In short, there seems to be wisdom in playing nice with the Gadiantons as an institution to preserve the ability to carry on in the more important work. But it’s more than just being left alone by those in control. After citing the Lord’s direction to make friends with the mammon of unrighteousness, Joseph F. Smith asked and answered: “What for? Obviously that you may have power and influence with the unrighteous.” Even Gadiantons can become converted, as the Lamanites demonstrated.

Writing a letter to the Saints from the ironically named “Liberty jail,” Joseph Smith stated that “with great earnestness” the Saints should “waste and wear out our lives in bringing to light all the hidden things of darkness.” And yet, on another occasion he stated:

Our lives have already become jeopardized by revealing the wicked and bloodthirsty purposes of our enemies; and for the future we must cease to do so. All we have said about them is truth, but it is not always wise to relate all the truth. Even Jesus, the Son of God, had to refrain from doing so, and had to restrain His feelings many times for the safety of Himself and His followers, and had to conceal the righteous purposes of His heart in relation to many things pertaining to His Father’s kingdom. When still a boy He had all the intelligence necessary to enable Him to rule and govern the kingdom of the Jews, and could reason with the wisest and most profound doctors of law and divinity, and make their theories and practice to appear like folly compared with the wisdom He possessed; but He was a boy only, and lacked physical strength even to defend His own person; and was subject to cold, to hunger and to death. So it is with the Church of Jesus Christ of Latter-day Saints; we have the revelation of Jesus, and the knowledge within us is sufficient to organize a righteous government upon the earth, and to give universal peace to all mankind, if they would receive it, but we lack the physical strength, as did our Savior when a child, to defend our principles, and we have a necessity to be afflicted, persecuted and smitten, and to bear it patiently until Jacob is of age, then he will take care of himself.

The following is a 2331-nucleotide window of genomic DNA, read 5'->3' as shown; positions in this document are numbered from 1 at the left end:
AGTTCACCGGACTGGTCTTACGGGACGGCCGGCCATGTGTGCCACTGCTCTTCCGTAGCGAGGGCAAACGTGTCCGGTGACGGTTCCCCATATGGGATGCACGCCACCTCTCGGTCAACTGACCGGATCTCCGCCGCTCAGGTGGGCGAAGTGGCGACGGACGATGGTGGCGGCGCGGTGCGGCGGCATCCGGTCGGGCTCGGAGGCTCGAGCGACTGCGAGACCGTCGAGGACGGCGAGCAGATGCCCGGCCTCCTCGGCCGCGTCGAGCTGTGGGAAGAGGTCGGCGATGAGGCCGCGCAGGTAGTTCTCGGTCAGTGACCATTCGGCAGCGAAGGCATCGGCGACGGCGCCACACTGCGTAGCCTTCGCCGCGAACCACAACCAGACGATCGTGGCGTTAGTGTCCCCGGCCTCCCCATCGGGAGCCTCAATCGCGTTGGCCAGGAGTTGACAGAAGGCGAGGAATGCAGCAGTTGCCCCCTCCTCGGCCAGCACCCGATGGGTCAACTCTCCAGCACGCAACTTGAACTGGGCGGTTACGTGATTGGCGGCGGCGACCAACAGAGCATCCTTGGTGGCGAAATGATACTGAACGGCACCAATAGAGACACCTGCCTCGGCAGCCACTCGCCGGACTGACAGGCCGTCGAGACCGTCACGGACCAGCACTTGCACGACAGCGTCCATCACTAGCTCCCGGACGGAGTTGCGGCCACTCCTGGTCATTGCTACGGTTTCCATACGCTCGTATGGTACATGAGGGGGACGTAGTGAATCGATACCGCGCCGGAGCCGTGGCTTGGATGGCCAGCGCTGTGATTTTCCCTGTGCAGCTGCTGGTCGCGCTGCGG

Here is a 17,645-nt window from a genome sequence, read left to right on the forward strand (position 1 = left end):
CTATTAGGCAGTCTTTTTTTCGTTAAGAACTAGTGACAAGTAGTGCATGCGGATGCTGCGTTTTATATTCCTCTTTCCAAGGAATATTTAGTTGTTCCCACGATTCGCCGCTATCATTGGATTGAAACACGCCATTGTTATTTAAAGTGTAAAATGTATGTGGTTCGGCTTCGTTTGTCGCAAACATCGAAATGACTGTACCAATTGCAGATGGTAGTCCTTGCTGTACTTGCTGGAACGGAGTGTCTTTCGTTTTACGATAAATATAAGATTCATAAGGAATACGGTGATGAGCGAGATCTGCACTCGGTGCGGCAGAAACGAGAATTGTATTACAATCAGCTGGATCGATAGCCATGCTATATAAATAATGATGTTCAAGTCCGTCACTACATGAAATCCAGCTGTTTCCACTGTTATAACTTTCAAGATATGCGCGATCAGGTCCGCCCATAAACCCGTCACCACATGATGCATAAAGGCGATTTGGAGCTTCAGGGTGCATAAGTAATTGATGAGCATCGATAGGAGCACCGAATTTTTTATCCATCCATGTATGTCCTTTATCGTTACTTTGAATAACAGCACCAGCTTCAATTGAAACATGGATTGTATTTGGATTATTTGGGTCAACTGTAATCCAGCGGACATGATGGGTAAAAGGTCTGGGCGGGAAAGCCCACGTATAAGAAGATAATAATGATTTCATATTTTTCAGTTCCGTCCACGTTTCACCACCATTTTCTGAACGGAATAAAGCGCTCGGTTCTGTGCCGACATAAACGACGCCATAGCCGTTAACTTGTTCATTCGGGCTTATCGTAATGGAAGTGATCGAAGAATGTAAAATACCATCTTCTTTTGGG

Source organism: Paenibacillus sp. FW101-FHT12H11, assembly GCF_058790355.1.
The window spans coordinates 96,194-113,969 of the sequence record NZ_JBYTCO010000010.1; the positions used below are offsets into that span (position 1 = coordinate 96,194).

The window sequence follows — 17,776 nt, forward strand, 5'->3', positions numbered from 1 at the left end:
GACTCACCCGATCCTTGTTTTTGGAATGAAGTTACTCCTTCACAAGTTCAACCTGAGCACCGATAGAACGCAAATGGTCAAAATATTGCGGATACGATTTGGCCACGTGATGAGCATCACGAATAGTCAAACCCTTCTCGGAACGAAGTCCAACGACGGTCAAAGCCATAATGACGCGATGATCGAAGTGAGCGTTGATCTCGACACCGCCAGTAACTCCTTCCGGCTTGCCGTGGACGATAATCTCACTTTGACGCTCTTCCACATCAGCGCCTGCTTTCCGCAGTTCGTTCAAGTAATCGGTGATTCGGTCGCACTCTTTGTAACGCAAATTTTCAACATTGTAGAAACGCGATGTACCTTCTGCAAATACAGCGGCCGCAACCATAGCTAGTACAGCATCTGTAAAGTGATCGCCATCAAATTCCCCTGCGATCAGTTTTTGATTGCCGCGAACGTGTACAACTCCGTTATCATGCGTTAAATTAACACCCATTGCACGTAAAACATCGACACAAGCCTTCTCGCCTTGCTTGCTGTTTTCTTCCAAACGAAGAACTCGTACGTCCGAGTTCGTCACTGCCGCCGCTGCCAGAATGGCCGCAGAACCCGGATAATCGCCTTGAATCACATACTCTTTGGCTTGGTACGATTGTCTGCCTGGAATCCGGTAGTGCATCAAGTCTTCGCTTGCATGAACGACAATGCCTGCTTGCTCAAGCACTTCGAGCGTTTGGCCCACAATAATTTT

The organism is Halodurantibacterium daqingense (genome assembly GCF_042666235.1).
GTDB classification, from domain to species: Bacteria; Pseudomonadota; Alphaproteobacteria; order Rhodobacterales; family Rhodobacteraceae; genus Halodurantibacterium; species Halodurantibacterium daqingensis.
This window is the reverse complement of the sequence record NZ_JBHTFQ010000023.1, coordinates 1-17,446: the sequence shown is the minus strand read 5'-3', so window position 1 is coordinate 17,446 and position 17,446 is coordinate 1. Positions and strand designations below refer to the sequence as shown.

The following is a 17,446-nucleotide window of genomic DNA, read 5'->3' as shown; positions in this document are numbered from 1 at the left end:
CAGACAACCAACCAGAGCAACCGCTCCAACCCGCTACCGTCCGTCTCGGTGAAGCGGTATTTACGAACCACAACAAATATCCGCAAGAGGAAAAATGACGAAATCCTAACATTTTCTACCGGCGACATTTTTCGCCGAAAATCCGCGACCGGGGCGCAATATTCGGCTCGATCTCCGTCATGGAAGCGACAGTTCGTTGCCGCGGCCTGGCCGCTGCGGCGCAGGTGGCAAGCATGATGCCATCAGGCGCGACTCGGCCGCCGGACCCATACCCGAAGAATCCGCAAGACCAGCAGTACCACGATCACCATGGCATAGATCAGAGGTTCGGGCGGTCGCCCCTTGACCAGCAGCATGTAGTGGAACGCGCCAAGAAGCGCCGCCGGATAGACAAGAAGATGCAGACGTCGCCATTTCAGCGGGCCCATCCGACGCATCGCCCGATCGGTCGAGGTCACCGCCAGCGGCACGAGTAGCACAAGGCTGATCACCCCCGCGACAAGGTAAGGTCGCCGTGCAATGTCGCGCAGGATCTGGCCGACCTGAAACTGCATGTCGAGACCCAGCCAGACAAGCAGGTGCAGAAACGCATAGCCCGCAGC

Though the Church has substantially matured since its early days, it still lacks the power and influence to speak so openly about the many evils being perpetrated worldwide. Warmongers and Gadiantons permeate society and even grace the halls of Brigham Young University. While theories abound as to the reason why such persons are routinely invited to speak at BYU, this one should rise to the top: for the time being, and in an effort to ensure that the work rolls forward, the Lord’s anointed have found it wise to play nice with, and be accommodating of, the powers that be. Fortunately, as Elder Mathias Cowley once noted, “you can make to yourselves friends of the mammon of unrighteousness without being unrighteous yourself.”

In the end, I believe (as I have for years) that the effort to expose evil and promote proper political principles is and should be an individual, not an institutional, mandate.